•Market-leading Voice over IP (VoIP) and multimedia security
•Robust site-to-site and remote-access IPSec VPN connectivity
•Intelligent networking services
•Flexible management solutions
The Cisco ASA 5500 series security appliance is a high-performance, multifunction security appliance family delivering converged firewall, IPS, network anti-virus and VPN services. As a key component of the Cisco Self-Defending Network, it provides proactive threat mitigation that stops attacks before they spread through the network, controls network activity and application traffic, and delivers flexible VPN connectivity while remaining cost-effective and easy-to-manage.
In a single platform, the Cisco ASA 5500 series security appliance offers the following:
•Market-proven firewall, IPS, network anti-virus, and VPN capabilities
•Adaptive identification and mitigation services architecture providing granular policy control and future services extensibility
•Reduced deployment, operating costs, and complexity
Security Appliance Validation Level
Table 4 lists the level of validation for each area in the FIPS PUB 140-2.
Physical Characteristics and Security Appliance Interfaces
The Cisco ASA 5500 series security appliance family delivers enterprise-class security for medium business-to-enterprise networks in a modular, purpose-built appliance. Its versatile one-rack unit (1RU) design supports up to 8 10/100/1000 Gigabit Ethernet interfaces (on the ASA5520 and ASA5540) and 1 10/100 Fast Ethernet Management interface, making it an excellent choice for businesses requiring a cost-effective, resilient security solution with demilitarized zone (DMZ) support.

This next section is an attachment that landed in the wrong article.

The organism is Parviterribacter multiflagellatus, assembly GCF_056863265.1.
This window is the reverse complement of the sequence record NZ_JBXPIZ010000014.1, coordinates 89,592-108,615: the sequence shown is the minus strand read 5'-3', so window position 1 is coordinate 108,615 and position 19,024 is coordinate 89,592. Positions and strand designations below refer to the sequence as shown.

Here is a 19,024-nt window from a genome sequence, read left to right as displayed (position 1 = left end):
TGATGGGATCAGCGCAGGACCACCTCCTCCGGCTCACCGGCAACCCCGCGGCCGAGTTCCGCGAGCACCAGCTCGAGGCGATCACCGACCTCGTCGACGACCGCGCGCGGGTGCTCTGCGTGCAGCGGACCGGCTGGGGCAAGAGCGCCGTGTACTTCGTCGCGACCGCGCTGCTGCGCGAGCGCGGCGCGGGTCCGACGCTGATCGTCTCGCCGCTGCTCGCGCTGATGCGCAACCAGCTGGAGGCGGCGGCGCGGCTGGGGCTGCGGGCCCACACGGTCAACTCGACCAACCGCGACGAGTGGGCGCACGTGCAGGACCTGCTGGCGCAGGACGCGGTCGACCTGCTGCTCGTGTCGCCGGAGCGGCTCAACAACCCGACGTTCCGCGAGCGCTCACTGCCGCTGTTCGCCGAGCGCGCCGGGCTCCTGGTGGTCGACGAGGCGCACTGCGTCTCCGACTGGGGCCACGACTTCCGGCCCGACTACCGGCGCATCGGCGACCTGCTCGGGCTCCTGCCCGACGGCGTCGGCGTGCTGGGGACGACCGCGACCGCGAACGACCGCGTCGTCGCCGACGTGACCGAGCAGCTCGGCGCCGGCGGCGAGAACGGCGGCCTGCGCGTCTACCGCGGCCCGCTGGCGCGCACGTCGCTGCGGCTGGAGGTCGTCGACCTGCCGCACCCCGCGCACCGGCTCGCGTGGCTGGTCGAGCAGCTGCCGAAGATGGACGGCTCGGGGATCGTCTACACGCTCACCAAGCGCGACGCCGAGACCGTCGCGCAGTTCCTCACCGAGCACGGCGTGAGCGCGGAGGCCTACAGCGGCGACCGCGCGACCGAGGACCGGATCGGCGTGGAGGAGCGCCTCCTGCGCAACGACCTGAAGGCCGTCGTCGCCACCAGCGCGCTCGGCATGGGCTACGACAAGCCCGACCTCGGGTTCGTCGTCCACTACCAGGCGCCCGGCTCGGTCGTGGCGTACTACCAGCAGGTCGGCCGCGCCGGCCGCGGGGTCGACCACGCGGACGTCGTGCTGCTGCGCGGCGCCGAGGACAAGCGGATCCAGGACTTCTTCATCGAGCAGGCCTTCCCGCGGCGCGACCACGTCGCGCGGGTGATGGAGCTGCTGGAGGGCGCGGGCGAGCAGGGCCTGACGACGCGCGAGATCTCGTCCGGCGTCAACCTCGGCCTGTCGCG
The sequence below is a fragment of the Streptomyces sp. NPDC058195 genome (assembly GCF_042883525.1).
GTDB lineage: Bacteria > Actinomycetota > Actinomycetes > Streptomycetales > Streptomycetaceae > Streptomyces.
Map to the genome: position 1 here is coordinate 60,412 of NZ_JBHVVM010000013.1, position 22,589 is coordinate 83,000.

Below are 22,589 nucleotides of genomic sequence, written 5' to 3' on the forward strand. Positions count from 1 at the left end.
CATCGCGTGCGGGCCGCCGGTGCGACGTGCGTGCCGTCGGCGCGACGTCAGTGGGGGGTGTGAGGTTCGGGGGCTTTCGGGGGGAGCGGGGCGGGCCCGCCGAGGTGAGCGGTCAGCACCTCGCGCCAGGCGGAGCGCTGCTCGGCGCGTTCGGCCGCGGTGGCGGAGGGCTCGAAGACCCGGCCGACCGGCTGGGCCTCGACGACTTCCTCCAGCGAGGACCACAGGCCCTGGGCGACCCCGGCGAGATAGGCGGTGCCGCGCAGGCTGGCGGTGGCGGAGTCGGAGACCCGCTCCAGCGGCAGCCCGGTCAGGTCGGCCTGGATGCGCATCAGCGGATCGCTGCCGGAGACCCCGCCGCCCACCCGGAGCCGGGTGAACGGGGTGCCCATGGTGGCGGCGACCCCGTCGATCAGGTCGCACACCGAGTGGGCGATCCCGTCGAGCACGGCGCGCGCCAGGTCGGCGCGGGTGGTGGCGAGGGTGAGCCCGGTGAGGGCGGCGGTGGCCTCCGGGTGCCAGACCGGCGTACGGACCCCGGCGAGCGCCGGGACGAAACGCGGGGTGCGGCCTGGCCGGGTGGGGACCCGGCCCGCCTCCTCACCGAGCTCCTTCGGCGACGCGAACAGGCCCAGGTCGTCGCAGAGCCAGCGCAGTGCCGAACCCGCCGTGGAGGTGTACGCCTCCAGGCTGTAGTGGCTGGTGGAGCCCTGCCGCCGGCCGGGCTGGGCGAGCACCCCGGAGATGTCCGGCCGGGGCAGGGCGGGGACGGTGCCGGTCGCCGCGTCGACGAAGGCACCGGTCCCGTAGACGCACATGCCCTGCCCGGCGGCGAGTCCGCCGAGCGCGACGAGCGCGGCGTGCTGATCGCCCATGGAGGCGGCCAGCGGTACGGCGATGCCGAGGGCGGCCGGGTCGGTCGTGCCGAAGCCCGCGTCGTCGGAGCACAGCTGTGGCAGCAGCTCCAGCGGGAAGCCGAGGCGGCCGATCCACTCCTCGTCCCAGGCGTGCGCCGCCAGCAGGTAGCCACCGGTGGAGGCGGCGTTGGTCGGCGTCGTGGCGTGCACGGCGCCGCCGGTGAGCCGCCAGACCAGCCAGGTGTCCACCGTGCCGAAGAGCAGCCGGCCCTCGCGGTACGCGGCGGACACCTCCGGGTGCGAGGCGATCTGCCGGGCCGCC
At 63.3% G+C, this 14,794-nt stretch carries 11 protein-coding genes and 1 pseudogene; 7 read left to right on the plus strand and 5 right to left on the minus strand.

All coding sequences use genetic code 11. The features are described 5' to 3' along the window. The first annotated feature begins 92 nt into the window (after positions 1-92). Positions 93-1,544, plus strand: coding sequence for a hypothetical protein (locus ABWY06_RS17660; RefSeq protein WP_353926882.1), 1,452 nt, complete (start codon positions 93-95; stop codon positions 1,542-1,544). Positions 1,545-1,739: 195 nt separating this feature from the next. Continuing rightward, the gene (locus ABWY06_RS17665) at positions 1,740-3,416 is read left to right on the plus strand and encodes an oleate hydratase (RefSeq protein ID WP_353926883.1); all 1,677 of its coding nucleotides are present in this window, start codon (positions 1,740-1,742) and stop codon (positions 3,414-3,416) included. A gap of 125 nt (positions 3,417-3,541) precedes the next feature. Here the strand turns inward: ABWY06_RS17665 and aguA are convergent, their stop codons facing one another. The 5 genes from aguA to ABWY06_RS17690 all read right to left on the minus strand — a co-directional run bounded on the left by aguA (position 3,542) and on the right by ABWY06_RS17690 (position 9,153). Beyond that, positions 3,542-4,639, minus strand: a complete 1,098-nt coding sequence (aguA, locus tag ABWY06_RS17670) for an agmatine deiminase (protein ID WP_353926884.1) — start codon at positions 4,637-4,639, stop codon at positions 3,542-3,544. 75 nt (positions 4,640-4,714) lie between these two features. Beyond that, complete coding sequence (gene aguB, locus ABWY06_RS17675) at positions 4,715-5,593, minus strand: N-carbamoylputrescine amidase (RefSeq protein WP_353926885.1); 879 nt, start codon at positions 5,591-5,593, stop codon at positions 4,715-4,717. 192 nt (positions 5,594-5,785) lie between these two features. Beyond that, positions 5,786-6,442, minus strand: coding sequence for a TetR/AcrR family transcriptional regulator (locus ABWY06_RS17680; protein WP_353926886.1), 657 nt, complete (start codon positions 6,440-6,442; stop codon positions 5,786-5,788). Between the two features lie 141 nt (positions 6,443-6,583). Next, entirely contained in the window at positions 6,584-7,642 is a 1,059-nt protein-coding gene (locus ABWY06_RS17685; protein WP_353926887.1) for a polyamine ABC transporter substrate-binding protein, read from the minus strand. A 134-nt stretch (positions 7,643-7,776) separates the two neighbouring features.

Each appliance is a multi-chip standalone security appliance, and the cryptographic boundary is defined as encompassing the "top," "front," "left," "right," and "bottom" surfaces of the case; all portions of the "backplane" of the case which are not designed to accommodate a removable interface or Cisco ASA 5500 series security appliance; and the inverse of the three-dimensional space within the case that would be occupied by an installed Cisco ASA 5500 series security appliance. The cryptographic boundary includes the connection apparatus between the Cisco ASA 5500 series security appliance and the motherboard/daughterboard that hosts the Cisco ASA 5500 series security appliance, but the boundary does not include the Cisco ASA 5500 series security appliance itself. In other words, the cryptographic boundary encompasses all hardware components within the case of the device except any installed modular Cisco ASA 5500 series security appliance.